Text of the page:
Micro-segmentation: Enabling Bank Marketers to Target Customers

Customers today are spoiled when it comes to choices. They choose the products and services most relevant to them. Now, in order to stay relevant, banks need to get closer to their customers and understand them better than before, compared to their peers. Only then, through personalized and relevant offers, can banks significantly improve the success rates of their marketing campaigns.

In marketing, segmentation has been a fundamental building block of understanding customers’ behavior. As a concept, the advertising model core to today’s large search engines, social media networks, and e-commerce players is well-known to marketers at banks. However, they continue with traditional approaches based on demography, geography, and socio-economic classifications. Yet approach to segmentation has remained largely one or two dimensional. Getting reports and cross tab analysis on customers has been a struggle for most bank marketers for a long time until recently.

Micro-segmentation utilizes multiple dimensions to identify a set of customers, potentially pivoting around a business outcome – in this case the probability of the customers to accept an offer or buy a product.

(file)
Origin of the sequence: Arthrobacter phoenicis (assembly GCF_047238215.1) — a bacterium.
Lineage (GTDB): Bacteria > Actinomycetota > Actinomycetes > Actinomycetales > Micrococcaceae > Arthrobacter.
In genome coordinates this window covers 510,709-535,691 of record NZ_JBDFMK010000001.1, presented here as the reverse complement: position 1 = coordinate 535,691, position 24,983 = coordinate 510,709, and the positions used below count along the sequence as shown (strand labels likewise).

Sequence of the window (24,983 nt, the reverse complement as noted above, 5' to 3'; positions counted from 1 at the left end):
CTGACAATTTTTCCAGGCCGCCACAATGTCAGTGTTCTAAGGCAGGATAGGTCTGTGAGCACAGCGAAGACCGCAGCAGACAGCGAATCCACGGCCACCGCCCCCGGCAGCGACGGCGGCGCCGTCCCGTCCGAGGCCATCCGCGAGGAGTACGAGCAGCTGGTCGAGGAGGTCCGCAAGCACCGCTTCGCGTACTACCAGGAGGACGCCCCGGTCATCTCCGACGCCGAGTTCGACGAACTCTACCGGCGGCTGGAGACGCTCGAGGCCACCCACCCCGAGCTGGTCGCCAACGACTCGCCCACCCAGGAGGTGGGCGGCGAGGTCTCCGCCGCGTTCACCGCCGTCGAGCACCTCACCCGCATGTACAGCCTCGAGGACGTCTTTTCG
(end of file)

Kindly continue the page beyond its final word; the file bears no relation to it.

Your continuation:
Those of us who’ve had the opportunity to work in line functions, as well as technology at different times over our careers, know how technology has changed and become easier for even the untrained but curious user to undertake in terms of in-depth analyses versus what could be done 10 years ago. It has become very easy for the average business user to slice, dice and visualize data without almost writing a single line of code. It is not difficult for the curious users to come up with a matrix showing “people who have bought this, also bought that” using pre-built formula in spreadsheets. Hence, one may wonder why it is that marketers in retail banks are not delving deeper inside their traditional monolithic customer segments to uncover micro segments that will help them understand and serve their customers better.

The most common reasons provided by marketers about why they are not ‘micro-segmenting’ their customer base are as follows:

  1. Yes, we know about it and understand it, but it is too complicated for us to implement.

Users today are slicing and dicing their data starting from cross-tabs and pivot tables using spreadsheets to having an in-house team of “data scientists” or people with the knowledge of sophisticated statistical and mathematical modelling techniques. Most banks are somewhere in-between. In such cases it is worthwhile to start with something simple and small. For example, start with two or three attributes to segment the customer base before moving onto using more attributes to identify customers by needs that your organization’s products or services can uniquely address. This essentially breaks down a large problem into smaller bits.

2. We cannot conceptualize how it will work with our data in our business context in a meaningful way to impact our business goals